John McCain's Wife Cindy Shares Somber Tribute to Him in Senate Chamber

Monday was a solemn day for the U.S. Senate, which was in session two days after the death of Arizona Sen. John McCain. The late senator's desk served as a makeshift memorial, and Cindy McCain shared a photo of the memorial on Twitter.

McCain's desk was draped in black, with a bouquet of flowers on top. Cindy shared the poignant image on her Twitter page, only adding a crying emoji.

McCain, who was first elected to the Senate in 1987, died Saturday at age 81, following a battle with brain cancer.

"My heart is broken. I am so lucky to have lived the adventure of loving this incredible man for 38 years. He passed the way he lived, on his own terms, surrounded by the people he loved, in the the place he loved best," Cindy wrote moments after McCain's office announced his death.

"When John saw an issue the same way you did, you knew you’d just found your most stalwart ally," Senate Majority Leader Mitch McConnell said during his opening remarks Monday, reports ABC News. "You’d thank your lucky stars. Because when you found yourself on the other side of that table, as I think all of us learned, you were in for a different kind of unforgettable experience. Either way, serving alongside John was never a dull affair."

McConnell and McCain did not always agree, including last year when McCain voted against a repeal of the Affordable Care Act. However, McConnell said the two still stood "shoulder to shoulder on some of the most important issues to each of us, and we also disagreed entirely on huge subjects that helped define our careers."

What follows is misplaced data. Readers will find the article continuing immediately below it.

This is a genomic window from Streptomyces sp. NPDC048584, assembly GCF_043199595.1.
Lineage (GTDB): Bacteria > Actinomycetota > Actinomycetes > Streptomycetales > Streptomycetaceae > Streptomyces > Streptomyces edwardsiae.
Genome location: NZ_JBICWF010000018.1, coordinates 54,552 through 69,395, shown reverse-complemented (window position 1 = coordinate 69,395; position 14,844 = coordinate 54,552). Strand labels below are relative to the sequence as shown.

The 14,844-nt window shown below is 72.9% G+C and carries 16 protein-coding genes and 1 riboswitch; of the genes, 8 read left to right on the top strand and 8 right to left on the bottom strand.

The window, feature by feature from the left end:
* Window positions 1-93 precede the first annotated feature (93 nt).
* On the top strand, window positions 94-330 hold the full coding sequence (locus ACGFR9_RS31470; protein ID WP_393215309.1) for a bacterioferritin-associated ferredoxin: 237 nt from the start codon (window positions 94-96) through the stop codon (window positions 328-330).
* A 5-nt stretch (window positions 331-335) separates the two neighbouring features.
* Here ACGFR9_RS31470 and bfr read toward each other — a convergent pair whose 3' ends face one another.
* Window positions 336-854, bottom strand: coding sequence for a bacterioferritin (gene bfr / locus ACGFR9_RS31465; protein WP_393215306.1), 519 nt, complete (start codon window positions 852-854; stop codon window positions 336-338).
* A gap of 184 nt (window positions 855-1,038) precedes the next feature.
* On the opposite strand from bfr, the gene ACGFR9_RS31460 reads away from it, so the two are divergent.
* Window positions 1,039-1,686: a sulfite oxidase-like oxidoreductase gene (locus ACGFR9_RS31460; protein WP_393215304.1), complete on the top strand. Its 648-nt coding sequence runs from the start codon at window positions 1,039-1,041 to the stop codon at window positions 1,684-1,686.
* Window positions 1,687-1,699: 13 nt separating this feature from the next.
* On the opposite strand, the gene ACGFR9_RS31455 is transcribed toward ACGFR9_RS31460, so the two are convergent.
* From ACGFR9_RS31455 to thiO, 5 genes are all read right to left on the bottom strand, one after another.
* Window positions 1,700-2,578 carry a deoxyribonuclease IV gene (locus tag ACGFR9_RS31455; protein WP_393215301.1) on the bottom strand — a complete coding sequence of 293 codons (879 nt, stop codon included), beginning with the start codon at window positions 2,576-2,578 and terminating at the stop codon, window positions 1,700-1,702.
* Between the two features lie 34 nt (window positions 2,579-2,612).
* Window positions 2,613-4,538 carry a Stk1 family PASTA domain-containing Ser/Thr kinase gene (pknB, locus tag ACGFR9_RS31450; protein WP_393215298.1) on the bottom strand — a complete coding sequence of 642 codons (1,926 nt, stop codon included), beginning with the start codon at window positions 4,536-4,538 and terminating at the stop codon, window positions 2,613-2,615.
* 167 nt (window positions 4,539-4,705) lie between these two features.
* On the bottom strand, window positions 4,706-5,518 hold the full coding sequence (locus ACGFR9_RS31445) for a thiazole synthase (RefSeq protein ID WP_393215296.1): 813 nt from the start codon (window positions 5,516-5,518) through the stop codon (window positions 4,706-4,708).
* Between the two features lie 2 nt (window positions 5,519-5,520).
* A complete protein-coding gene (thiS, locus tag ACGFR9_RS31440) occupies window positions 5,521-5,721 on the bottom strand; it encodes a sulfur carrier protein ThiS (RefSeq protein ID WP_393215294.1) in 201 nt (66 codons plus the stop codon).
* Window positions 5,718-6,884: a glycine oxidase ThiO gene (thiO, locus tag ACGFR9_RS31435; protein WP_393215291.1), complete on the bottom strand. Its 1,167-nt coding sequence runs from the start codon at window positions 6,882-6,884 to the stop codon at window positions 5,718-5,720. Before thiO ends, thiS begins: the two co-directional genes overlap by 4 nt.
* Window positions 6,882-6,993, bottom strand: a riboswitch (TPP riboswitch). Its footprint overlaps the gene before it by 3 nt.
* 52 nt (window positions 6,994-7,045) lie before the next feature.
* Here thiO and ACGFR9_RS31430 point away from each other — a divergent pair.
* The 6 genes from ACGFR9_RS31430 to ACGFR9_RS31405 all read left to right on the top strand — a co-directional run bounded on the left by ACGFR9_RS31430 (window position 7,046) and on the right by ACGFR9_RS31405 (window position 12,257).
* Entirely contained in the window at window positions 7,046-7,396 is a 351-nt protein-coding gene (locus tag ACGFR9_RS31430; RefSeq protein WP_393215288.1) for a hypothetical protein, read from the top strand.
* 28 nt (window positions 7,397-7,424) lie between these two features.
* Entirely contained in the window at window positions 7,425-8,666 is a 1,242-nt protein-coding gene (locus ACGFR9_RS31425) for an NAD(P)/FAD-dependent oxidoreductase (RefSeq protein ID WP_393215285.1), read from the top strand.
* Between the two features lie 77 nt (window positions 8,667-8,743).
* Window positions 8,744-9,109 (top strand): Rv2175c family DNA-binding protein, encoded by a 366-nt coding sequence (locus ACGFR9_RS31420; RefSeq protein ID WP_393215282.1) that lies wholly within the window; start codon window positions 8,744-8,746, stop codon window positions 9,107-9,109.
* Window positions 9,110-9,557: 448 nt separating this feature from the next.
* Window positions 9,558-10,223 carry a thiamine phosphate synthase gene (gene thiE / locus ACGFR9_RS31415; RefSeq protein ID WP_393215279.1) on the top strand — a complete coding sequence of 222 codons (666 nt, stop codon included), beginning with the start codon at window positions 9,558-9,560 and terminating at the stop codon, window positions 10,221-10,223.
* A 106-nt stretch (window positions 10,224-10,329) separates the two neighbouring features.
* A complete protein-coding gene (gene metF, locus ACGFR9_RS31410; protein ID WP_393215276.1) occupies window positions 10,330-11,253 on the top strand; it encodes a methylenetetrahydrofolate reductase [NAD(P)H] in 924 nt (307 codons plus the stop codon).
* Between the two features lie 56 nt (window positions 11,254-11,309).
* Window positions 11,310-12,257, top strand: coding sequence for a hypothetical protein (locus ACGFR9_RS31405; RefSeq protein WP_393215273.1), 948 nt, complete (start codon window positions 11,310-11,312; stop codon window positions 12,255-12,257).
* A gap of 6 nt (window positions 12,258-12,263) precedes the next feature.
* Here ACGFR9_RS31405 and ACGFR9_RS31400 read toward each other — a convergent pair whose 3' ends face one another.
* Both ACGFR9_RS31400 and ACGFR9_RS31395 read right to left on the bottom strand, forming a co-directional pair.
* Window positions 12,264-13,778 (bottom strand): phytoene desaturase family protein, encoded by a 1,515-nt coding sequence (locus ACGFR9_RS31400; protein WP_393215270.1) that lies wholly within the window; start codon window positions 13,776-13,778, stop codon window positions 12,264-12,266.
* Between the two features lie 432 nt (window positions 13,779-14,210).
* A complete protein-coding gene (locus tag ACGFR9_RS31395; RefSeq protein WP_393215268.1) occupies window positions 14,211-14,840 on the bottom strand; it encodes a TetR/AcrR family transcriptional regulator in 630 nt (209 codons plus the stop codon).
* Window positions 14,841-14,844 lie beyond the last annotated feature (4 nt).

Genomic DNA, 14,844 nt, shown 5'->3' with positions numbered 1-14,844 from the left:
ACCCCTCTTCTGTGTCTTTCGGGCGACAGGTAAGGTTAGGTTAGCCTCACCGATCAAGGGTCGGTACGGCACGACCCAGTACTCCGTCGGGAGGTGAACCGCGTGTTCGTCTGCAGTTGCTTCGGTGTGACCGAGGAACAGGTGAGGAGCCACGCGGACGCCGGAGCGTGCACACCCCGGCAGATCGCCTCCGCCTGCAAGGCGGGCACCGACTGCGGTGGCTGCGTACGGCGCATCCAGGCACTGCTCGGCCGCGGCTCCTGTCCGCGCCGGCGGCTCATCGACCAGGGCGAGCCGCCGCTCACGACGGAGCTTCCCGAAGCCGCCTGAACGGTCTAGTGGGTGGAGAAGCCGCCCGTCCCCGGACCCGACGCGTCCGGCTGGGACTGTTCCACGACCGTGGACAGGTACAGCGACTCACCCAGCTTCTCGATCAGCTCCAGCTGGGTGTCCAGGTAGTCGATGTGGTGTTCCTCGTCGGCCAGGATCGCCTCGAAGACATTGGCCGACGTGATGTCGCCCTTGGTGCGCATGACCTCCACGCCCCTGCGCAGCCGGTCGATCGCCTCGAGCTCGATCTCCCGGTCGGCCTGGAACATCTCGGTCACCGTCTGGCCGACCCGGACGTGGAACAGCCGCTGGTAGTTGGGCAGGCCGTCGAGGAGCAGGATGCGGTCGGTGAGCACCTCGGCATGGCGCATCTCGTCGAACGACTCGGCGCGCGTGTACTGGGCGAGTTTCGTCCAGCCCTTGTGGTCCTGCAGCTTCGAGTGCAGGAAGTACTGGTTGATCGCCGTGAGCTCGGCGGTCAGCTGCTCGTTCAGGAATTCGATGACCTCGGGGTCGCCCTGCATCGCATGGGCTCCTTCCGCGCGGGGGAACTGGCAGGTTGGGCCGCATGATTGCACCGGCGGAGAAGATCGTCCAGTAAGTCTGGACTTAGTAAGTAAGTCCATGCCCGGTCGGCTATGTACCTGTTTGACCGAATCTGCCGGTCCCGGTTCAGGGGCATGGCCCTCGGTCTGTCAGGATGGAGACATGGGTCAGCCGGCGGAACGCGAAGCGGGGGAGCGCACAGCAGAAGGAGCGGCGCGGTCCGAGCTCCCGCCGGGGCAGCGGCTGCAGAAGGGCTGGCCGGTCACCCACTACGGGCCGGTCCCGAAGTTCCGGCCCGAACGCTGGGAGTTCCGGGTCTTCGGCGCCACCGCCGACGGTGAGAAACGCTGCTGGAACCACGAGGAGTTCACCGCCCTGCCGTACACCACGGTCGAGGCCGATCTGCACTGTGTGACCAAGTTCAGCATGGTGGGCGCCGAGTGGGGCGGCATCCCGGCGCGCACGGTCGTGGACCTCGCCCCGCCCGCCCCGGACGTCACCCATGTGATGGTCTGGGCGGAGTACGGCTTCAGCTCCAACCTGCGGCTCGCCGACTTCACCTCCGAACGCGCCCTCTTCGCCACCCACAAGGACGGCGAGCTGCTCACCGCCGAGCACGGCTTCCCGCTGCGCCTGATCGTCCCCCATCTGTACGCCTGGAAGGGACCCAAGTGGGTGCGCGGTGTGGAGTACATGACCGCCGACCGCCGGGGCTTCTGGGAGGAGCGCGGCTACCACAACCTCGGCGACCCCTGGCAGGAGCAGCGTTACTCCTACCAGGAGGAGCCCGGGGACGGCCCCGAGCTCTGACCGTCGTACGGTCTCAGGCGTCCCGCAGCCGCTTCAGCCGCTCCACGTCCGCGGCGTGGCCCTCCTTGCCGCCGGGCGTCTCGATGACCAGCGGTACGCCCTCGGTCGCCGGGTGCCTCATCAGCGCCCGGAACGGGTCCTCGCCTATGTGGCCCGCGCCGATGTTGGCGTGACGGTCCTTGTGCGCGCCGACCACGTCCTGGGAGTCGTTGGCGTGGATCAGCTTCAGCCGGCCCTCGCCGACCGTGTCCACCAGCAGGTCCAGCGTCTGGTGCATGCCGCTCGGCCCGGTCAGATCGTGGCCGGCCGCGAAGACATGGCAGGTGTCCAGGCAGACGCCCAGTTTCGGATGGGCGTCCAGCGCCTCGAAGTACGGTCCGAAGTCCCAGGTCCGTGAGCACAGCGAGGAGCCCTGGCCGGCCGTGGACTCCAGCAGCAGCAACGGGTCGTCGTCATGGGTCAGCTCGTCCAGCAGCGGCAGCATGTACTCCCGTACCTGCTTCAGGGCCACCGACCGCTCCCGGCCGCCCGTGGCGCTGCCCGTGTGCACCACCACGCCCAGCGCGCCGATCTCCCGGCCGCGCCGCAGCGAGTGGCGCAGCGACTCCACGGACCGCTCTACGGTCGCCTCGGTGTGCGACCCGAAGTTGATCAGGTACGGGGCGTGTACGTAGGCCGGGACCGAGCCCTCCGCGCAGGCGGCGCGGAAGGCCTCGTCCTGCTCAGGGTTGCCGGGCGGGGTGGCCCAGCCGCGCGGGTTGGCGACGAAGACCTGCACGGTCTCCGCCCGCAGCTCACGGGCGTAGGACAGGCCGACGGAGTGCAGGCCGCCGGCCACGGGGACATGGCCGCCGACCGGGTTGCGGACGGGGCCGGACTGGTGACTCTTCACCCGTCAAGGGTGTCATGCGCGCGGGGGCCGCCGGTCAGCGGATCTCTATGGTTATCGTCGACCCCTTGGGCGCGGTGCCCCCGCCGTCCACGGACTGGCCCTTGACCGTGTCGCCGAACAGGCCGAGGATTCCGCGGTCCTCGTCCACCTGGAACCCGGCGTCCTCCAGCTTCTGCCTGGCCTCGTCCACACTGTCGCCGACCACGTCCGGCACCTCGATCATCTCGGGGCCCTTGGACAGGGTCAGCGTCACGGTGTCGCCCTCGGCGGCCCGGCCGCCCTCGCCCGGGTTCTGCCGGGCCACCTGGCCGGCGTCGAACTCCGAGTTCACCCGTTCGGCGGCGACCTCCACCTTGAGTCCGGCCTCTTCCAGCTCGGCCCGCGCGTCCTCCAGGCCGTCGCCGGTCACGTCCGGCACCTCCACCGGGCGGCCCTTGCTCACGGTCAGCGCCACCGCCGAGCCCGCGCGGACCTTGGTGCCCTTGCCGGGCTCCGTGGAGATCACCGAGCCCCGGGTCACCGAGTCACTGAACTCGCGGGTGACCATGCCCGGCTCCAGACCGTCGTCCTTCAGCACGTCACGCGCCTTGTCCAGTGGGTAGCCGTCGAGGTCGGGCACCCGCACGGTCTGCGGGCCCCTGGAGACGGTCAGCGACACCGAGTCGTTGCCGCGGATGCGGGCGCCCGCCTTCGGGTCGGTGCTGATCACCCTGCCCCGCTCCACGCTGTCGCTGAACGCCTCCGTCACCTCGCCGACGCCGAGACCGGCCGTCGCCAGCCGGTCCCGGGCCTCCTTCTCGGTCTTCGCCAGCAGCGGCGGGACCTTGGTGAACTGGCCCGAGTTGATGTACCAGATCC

Senate Minority Leader Chuck Schumer also honored McCain, and asked for his fellow Senators to put country ahead of party.

"We can try, as he always did, to speak truth to power," Schumer said. "And we can try, as he summoned us to try, to restore the Senate to its rightful place in our national political life."

The Democrat also asked Republicans to rename a Senate office building still named after the late Sen. Richard Russell of Georgia, a segregationist. The building is home to the Armed Services Committee, which McCain chaired from 2015 until his death.

Schumer and Arizona's junior senator, Jeff Flake, will formally introduce the resolution soon.

Late Monday, the Trump Administration also agreed to lower the U.S. flag over the White House to half-staff to honor McCain after it was surprisingly raised to full-staff earlier in the day.

"Despite our differences on policy and politics, I respect Senator John McCain's service to our country and, in his honor, have signed a proclamation to fly the flag of the United States at half-staff until the day of his interment," President Donald Trump said in a statement, reports CBS News.


McCain will be buried at the U.S. Naval Academy in Annapolis, Maryland Sunday.

Photo credit: Getty Images / Pier Marco Tacca